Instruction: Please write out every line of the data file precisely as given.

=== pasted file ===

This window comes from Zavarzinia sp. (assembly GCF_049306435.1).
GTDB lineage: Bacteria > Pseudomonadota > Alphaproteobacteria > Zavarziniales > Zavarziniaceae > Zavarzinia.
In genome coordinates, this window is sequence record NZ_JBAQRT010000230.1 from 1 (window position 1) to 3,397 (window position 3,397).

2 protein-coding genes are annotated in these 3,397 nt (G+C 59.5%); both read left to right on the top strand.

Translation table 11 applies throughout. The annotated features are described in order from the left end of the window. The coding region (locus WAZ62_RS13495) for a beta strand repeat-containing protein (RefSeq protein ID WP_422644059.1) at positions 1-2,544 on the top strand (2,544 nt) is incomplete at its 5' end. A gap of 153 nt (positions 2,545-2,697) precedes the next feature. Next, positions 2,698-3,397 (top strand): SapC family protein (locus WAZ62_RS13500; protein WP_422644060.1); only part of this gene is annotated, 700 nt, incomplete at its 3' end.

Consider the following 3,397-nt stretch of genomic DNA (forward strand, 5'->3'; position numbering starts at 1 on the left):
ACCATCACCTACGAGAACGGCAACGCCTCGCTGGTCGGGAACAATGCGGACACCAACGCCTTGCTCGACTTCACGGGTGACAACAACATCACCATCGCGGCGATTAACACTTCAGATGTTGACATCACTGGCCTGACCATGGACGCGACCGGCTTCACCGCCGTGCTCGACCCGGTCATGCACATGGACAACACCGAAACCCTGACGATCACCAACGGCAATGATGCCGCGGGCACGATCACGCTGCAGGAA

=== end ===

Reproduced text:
This window comes from Zavarzinia sp. (assembly GCF_049306435.1).
GTDB lineage: Bacteria > Pseudomonadota > Alphaproteobacteria > Zavarziniales > Zavarziniaceae > Zavarzinia.
In genome coordinates, this window is sequence record NZ_JBAQRT010000230.1 from 1 (window position 1) to 3,397 (window position 3,397).

2 protein-coding genes are annotated in these 3,397 nt (G+C 59.5%); both read left to right on the top strand.

Translation table 11 applies throughout. The annotated features are described in order from the left end of the window. The coding region (locus WAZ62_RS13495) for a beta strand repeat-containing protein (RefSeq protein ID WP_422644059.1) at positions 1-2,544 on the top strand (2,544 nt) is incomplete at its 5' end. A gap of 153 nt (positions 2,545-2,697) precedes the next feature. Next, positions 2,698-3,397 (top strand): SapC family protein (locus WAZ62_RS13500; protein WP_422644060.1); only part of this gene is annotated, 700 nt, incomplete at its 3' end.

Consider the following 3,397-nt stretch of genomic DNA (forward strand, 5'->3'; position numbering starts at 1 on the left):
ACCATCACCTACGAGAACGGCAACGCCTCGCTGGTCGGGAACAATGCGGACACCAACGCCTTGCTCGACTTCACGGGTGACAACAACATCACCATCGCGGCGATTAACACTTCAGATGTTGACATCACTGGCCTGACCATGGACGCGACCGGCTTCACCGCCGTGCTCGACCCGGTCATGCACATGGACAACACCGAAACCCTGACGATCACCAACGGCAATGATGCCGCGGGCACGATCACGCTGCAGGAA